My larger point is this: Until the overall level of quality in independent authorship rises, books like mine are like little chips of diamond buried in a mountain of sewage. I had a vague idea of this before publishing my novel, but, in the 5 months since the release of Bloodsucking Vegas: a vampire noir, my sense of this proportion has only grown more acute.
So, in the end, I maintain my naive and idealistic conviction that the quality of my book will eventually be recognized. It's just that, since this past July, I've become painfully intimate with the layers of dreck that Bloodsucking Vegas: a vampire noir will have to rise through. These layers are deep and thick and smelly, and I sympathize with anyone who regards these piles of the self-published with horror.
I now have a better appreciation of agents and publishers as gatekeepers of quality. But I still stand by my assessment of my own novel. The quality of Bloodsucking Vegas: a vampire noir is as high as anything in its genre. It needed no gatekeepers to moderate its access to the marketplace.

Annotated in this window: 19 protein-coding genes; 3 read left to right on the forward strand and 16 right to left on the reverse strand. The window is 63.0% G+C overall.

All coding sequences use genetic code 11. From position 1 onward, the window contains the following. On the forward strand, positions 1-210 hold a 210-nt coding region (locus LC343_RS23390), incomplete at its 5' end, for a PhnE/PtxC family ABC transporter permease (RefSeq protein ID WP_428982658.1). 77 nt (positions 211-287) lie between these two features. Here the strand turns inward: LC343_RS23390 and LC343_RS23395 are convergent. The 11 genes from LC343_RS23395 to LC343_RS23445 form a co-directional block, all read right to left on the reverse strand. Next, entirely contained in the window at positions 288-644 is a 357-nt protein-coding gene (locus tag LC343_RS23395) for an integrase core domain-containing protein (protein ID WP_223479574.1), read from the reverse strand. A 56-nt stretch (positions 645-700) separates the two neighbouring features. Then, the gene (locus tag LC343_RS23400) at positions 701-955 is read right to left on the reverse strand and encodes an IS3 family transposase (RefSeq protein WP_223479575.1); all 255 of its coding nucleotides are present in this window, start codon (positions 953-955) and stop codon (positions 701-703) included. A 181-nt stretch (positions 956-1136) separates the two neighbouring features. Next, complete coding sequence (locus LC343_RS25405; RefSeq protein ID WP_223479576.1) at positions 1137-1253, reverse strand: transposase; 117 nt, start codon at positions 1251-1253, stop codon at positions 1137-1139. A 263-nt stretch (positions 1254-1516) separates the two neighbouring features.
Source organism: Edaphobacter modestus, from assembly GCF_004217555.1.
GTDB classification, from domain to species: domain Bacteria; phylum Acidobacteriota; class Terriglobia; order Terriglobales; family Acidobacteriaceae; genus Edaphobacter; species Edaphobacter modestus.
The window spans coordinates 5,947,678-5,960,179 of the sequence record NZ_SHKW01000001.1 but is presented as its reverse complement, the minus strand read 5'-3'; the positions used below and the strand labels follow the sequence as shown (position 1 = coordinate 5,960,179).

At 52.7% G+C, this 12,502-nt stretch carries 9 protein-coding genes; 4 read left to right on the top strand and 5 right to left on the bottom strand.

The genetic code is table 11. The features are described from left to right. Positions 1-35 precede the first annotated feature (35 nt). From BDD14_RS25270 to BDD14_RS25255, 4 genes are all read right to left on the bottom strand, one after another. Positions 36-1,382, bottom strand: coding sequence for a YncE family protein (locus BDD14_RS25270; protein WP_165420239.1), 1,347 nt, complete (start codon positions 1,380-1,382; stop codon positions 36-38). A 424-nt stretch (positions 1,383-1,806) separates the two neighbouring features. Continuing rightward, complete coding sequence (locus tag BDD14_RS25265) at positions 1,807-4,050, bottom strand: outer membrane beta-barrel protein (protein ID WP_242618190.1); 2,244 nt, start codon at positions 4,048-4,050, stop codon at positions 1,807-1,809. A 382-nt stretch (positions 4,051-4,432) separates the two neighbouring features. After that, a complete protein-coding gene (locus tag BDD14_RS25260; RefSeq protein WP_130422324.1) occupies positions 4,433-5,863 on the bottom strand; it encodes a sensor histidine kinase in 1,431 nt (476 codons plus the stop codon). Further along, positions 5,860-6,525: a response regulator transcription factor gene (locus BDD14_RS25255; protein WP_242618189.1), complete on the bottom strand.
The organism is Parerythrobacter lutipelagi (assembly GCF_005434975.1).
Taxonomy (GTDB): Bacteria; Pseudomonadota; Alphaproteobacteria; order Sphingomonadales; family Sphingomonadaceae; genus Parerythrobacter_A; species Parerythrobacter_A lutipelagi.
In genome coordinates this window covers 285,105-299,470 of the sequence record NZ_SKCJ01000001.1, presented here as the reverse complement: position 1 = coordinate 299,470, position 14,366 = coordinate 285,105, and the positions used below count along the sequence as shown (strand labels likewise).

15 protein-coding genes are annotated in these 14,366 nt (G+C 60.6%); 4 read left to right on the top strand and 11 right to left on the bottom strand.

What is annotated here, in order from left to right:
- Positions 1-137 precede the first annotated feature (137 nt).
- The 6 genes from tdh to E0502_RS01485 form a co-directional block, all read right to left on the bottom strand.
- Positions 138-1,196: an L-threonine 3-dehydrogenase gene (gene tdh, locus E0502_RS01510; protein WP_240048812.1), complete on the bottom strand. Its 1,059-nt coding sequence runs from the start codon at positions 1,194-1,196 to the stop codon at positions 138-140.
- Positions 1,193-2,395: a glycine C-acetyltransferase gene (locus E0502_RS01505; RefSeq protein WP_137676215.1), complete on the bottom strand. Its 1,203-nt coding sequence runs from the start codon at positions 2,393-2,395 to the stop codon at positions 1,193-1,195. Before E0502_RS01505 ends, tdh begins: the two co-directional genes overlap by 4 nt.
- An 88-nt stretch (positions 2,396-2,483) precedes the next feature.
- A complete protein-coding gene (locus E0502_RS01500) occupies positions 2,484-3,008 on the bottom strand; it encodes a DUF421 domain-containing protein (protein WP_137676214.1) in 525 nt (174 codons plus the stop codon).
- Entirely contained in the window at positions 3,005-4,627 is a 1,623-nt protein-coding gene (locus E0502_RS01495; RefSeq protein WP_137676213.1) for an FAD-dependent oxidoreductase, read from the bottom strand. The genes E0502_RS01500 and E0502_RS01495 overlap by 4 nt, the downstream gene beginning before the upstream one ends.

Still, it would be nice to have the services of a marketing team!
Now, I realize that a call for better quality amongst the rank-and-file self-published is tantamount to a cry for increased literacy across the board. In other words, I know that the very nature of the self-publishing industry prevents the installation of market-wide artistic standards. We can't all be Shakespeare, even though each of us has, within our grasp, more publishing power than he ever dreamed of.
But isn't it pretty to think so?
Fellow independent authors, it's true we have the tools to conquer the marketplace without the help of agents or editors or publishing conglomerates. We can be revolutionaries, overthrowing the tyranny of a marketplace ruled by a few, elite publishers. But we won't win until we become better craftsmen (and women).